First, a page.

Sulaymaniyah Teachers under Pressure
Arresting Organizers of Demonstrations, Threats of Dismissal

Part of the Sulaimaniyah teachers’ demonstrations, Sulaymaniyah,January 21, 2024. KirkukNow

BY Hardi Abdullah

The threat to dismiss teachers and exert pressure on them enters a new phase in Sulaymaniyah Governorate, after at least 20 demonstration organizers were arrested for seven hours by Security (Asayish) forces, while the Ministry of Education began a series of new measures to dismiss strikers from work.

The new pressures escalated on Saturday, January 20, had two main goals: the first was to return teachers in Sulaymaniyah to the classroom, and the second was to prevent the organization of a large demonstration on Sunday, January 21, in response to the government’s threats.

Nearly 60,000 male and female teachers have gone on strike since the start of the school year in mid-September, and three thousand schools have not opened their doors, depriving 600,000 male and female students from studying in public schools.

The teachers' main demand for ending the strike is that their salaries be paid on time without delay, as they did not receive salaries for the last quarter of 2023, without receiving a convincing response from the Erbil-based Kurdistan Regional Government KRG or the Federal Government in Baghdad.

On Saturday, January 20, while preparations were being made to schedule a large demonstration in various areas of Sulaymaniyah Governorate, at least 20 organizers of the demonstrations were arrested by Sulaymaniyah Asayish and detained for seven hours.

Othman Gulpi, one of the detainees by the Asayish, told KirkukNow, “They told us: up to here and enough... We will not allow demonstrations from now on. You must end the protests, because you did not obtain approval to organize the demonstration. You will bear the responsibility yourself. That was their message.”

Up to here and enough... We will not allow demonstrations from now on. You must end the protests

He pointed out that the Asayish’s treatment of them was normal. He said, “We did not see anything offensive, only the period of detention was long, reaching six or seven hours.”

"We said that we will organize the demonstration tomorrow. We will supervise it and demand our living and your living but in a civil manner," he added.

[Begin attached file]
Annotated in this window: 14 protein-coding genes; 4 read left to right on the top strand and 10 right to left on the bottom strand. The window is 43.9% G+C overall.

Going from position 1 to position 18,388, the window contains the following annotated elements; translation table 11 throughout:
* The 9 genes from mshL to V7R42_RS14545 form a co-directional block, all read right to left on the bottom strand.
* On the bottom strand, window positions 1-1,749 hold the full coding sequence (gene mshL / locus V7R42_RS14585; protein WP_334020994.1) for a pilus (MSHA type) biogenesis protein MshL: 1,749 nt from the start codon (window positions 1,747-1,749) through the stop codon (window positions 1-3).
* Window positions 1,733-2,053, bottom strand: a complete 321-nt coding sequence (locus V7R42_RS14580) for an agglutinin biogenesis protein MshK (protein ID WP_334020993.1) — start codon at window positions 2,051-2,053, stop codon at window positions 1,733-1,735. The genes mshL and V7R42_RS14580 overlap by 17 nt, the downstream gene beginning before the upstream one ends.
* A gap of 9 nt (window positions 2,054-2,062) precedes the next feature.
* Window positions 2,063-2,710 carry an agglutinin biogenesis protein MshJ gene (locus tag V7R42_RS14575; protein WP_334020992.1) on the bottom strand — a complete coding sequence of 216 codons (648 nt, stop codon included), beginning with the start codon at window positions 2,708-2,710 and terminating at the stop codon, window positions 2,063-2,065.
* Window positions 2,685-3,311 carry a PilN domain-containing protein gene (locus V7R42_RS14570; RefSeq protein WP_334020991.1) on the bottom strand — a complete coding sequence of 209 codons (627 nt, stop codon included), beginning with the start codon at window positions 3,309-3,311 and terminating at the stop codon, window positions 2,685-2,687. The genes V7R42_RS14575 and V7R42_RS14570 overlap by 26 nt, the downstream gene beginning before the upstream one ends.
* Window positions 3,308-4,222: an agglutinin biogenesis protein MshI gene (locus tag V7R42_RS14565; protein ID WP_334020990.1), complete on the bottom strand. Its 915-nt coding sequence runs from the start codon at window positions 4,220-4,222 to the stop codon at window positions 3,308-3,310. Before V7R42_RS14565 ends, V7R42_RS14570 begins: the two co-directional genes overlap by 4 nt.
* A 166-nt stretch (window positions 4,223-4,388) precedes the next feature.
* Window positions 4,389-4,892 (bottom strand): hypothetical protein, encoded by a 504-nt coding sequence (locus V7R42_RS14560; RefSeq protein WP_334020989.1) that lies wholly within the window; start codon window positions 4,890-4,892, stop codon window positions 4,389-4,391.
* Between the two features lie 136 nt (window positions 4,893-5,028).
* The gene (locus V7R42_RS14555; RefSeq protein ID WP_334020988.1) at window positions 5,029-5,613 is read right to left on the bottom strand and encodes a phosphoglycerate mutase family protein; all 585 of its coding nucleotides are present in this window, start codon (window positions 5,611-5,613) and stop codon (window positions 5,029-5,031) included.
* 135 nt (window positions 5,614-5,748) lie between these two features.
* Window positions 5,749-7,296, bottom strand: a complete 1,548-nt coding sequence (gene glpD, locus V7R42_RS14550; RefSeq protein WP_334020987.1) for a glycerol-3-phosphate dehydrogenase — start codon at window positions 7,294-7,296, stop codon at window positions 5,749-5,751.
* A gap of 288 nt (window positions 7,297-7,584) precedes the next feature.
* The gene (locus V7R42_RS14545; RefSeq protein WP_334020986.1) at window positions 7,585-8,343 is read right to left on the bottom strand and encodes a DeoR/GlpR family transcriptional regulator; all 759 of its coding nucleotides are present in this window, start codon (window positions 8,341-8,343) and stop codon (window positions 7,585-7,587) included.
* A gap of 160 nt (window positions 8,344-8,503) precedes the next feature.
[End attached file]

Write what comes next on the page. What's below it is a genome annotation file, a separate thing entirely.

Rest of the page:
According to the Law on Organizing Demonstrations issued by the Iraqi Kurdistan Parliament, a prior request must be submitted to hold the demonstration and obtain government approval, but Gulpi said, “We have been organizing demonstrations for years and we did not ask for approval and we did not commit any violations.”

 The demonstrations of teachers that took place during the past four months in the city of Sulaymaniyah and its affiliated districts and sub-districts did not witness tension or clashes compared to the demonstrations in which other groups and classes of the governorate participated, as they resulted in injuries and deaths.

Salam Abdul Khaleq, media director of the region’s Asayish, announced on Saturday night, January 20, that the organizers of the demonstrations were arrested according to judicial warrants based on the request of the KRG Ministry of Education, in accordance with the provisions of Article 240 of the Iraqi Penal Code regarding violating instructions, “because these teachers were mentioned by name from the Ministry of Education since they did not adhere to school hours, which affected their colleagues and led to the paralysis of the academic process.”

“(Asayish) told us that they had a judicial warrant, but they did not show us any warrant and we did not see anything like that,” Gulpi said.

The demands of the teachers must be listened to and implemented

Barham Mustafa, a member of the secretariat of the Kurdistan Teachers Union, told KirkukNow, “We are protesting the arrest of these teachers by the Asayish. The demands of the teachers must be listened to and implemented, and not to use threatening language against them.”

Following the pressure exerted by the security forces, the Ministry of Education decided to take new measures against Sulaymaniyah teachers, which include “dismissal from the job,” if they continue boycott of classes.

The Ministry informed education directors of recording the absences of teachers starting on Sunday, January 21, and explained that any teacher or permanent staff teacher who is absent from work until the ninth of next February will be dismissed, and as for lecturers, they will be dismissed if they are absent for seven days.

Despite all the pressure, a large demonstration was held on Sunday in Sulaymaniyah and its affiliated districts and sub-districts, and according to the regional Ministry of Education, only 700 schools opened their doors to students, meaning that the strike is continuing in more than 2,200 schools.

“The threat to teachers continues. I call on the Ministry of Education to resort to the language of understanding instead of threats. They must realize that teachers are a vibrant group and cannot be silenced,” Mustafa said.

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